***
Will you pray with me? God who journeys with us, open our ears and hearts to your message; give us grace to listen with accepting spirits and to speak with ready words the message you have for us today.  In all your names, amen.

Doom, desolation, and grief; earthquakes, fire, the end of the world—these seem like strange readings for the first Sunday in Advent! Aren’t we supposed to be looking out for joy, delight, hope, peace, a baby in manger with shepherds keeping watch and angels singing of heavenly peace? What happened to swords into ploughshares and Joseph’s dreams and a young woman expecting the anointed one, the child of God?

Jesus’ coming is exactly what all this—the earthquakes and fire and desolation and whirlwind and so on—are about. We who know that Jesus was born once are awaiting his return—and until he returns in that final glory, we prepare for that return by remembering his first arrival among humans, much quieter and unheralded, as a baby in a manger. But one day he will come again, and it will be in a firestorm, whether literal or metaphorical.

No one knows when—and Jesus emphasizes this—no one knows the time, not the angels, not humans, not even Jesus Christ himself—only God the creator knows when Christ will return. Many people have tried to predict it over the centuries. The early Christians thought it would be right away; then maybe after 100 years, then maybe in the year 1000. Various dates have been popular, including 2000, and most recently, October 21 of this year. Obviously it did not happen on any of those dates! But it will happen, and since no one knows when it will be, we had better act as if it has already happened, or is about to happen, so we will be ready.

What does it mean, to behave as if God’s realm had come on earth? We pray for it every time we say the prayer Jesus taught us. “Your dominion come, your will be done on earth as it is in heaven.” But what does that mean, to ask that God’s will be done on earth? What will God’s realm, God’s dominion, look like?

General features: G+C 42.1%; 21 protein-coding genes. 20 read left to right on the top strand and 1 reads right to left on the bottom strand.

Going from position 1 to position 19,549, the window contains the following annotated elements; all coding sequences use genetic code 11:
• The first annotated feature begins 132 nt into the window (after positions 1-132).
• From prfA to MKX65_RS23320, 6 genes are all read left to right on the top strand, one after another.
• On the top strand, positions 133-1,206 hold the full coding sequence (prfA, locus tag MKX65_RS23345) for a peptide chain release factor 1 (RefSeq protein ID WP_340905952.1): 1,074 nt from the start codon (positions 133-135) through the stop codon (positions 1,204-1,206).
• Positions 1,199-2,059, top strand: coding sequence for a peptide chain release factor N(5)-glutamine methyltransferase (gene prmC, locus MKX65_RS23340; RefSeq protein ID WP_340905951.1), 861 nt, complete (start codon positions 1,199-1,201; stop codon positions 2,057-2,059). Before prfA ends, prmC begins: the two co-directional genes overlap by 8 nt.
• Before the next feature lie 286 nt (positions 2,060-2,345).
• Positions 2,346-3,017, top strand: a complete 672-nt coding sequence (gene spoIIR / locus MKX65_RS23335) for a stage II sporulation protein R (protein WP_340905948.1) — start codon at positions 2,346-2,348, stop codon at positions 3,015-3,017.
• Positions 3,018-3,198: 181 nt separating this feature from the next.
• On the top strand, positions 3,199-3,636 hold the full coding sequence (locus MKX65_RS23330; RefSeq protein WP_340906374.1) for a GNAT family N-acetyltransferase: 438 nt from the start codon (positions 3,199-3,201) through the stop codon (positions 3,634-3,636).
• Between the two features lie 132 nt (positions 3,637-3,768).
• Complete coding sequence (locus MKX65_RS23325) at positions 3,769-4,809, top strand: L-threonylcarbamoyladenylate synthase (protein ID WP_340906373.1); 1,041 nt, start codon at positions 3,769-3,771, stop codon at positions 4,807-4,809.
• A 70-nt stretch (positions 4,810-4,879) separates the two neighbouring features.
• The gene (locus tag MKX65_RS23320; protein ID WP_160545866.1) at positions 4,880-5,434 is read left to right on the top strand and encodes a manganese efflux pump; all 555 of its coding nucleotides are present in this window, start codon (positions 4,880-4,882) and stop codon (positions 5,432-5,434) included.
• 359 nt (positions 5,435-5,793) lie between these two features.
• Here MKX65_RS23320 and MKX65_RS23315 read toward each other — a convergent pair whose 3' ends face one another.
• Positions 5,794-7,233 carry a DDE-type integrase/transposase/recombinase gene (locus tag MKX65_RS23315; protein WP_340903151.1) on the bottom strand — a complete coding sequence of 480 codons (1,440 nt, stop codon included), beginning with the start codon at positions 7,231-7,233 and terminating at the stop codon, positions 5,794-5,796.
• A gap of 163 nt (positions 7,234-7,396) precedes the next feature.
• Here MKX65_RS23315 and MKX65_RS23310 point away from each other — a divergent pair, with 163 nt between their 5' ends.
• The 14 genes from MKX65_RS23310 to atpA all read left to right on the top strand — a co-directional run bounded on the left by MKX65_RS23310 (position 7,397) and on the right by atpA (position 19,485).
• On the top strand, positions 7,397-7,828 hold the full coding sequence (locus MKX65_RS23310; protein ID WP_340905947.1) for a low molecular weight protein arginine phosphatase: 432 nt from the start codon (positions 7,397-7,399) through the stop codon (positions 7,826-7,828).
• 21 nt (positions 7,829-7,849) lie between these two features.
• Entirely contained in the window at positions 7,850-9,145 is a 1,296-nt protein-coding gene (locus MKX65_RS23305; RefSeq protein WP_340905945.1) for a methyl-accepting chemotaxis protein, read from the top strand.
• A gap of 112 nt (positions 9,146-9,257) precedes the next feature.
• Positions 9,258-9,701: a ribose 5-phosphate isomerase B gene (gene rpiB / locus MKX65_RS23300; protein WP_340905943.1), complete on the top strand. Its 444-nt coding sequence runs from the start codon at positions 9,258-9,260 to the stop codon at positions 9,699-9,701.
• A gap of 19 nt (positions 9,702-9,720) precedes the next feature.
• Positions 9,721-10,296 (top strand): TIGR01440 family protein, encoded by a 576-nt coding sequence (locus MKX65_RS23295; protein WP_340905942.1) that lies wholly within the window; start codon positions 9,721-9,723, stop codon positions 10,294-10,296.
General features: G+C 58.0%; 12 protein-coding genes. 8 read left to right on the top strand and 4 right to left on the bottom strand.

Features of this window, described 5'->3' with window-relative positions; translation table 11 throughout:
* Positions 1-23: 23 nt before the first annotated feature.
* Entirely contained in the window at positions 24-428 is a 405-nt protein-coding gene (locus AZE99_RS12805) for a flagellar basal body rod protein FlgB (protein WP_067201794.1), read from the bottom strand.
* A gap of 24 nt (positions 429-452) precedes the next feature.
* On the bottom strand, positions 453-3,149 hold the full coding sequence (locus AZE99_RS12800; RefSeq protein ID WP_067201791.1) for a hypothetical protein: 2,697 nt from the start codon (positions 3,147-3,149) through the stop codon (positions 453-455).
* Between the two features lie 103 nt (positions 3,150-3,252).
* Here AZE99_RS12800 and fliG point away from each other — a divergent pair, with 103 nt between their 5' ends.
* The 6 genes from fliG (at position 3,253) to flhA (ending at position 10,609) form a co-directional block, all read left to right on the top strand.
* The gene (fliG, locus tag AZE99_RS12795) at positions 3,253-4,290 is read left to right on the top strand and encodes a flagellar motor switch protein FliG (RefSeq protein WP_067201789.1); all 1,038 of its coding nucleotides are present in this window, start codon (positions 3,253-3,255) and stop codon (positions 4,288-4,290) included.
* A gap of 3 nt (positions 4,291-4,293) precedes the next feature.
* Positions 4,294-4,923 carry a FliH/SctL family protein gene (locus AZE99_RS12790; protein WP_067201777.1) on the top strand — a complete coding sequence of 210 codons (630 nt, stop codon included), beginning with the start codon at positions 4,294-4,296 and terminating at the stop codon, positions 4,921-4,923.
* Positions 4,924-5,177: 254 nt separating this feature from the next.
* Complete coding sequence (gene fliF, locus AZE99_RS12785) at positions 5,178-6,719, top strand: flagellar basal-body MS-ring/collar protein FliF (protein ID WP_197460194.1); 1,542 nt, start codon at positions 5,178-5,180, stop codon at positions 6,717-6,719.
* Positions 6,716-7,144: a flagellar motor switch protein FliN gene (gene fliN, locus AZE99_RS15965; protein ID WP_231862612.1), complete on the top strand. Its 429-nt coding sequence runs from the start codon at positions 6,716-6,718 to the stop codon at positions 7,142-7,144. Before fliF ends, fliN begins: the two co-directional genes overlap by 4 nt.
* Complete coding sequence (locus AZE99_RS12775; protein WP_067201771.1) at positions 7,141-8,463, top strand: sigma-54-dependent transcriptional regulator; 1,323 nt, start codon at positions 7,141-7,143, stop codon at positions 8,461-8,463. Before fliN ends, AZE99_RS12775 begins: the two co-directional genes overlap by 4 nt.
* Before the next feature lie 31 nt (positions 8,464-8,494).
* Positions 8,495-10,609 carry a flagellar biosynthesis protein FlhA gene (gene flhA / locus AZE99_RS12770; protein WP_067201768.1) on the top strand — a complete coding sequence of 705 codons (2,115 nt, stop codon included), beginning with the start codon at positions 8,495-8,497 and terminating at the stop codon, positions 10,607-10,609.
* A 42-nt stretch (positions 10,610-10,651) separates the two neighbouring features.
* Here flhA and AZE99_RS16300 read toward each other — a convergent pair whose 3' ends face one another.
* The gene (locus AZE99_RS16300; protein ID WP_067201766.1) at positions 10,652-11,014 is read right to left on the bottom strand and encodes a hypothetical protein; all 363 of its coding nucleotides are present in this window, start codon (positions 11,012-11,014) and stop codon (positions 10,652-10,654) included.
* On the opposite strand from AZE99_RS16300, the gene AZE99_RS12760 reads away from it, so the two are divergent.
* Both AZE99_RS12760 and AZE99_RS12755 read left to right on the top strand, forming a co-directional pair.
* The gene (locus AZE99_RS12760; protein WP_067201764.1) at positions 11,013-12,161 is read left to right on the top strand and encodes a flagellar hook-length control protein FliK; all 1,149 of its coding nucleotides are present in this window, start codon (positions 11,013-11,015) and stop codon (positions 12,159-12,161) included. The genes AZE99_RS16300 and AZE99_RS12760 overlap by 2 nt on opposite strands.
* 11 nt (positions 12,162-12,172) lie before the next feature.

We’ve been hearing a lot about it in the last few weeks. God’s realm is like young women prepared for the arrival of the bridegroom, the VIP; God’s realm is everyone being paid the same wage no matter long or short a time they have worked; God’s dominion is sharing our gifts and talents so they produce good results, it’s seeing Jesus in everyone, and serving him in them. It’s all those things—recognising God’s presence in the world, living open-handed with all that we have been given, because all that we have and are comes ultimately from God.

Today is the first Sunday of Advent; the first of the four Sundays that lead up to Christmas. Advent means “the approach,” in other words, it’s the time of preparation for Jesus’ arrival among us on Christmas. A journey is a powerful metaphor or symbol for Advent—after all, Mary and Joseph travelled to Bethlehem for his birth, and Jesus himself travelled throughout his ministry, as did the early disciples and the apostles. Our lives are often described as journeys, too. How do you prepare for a journey?

First, you prepare for the trip. When you go on a trip, you don’t just go to the airport and see where the planes are going. You know where you want to go—Key West, or New York City, or Paris or Italy. You make reservations at a hotel or make sure it’s OK with your friends for you to stay with them; maybe you reserve a rental car. Maybe you are travelling for a family wedding, or a vacation, or for business. And so you pack what is appropriate for the trip—shorts, flip-flops, and sunblock for Key West; your best suit for a wedding.

Then you begin your journey—you head to the airport or finish packing the car, and back down the driveway and head off. You know you have what you need, so you start off with excitement and a sense of expectation and hope.

Third, you sometimes have a crisis in your trip—luggage is lost, there’s a fender-bender with your car, a plane is delayed, the hotel loses your reservations, your friend can’t pick you up at the airport after all and you have to take a taxi, or maybe you get lost in a strange city. Something happens to trip you up, to make it difficult to remember the purpose of your trip, to remember that hope and excitement.

And finally, you arrive at your destination—and sometimes it isn’t what you had hoped for. It rains for three days straight, you catch a cold, the show you had hoped to see is sold out, the hotel isn’t as advertised, you argue with the friends who are putting you up… But often it is—the wedding is beautiful, the weather is perfect, you reconnect with your friends, the hotel is so great you don’t want to go home. And you celebrate your journey, your trip to this place, to this time, with these people, the love and happiness and joy of your arrival in the place you were meant to be.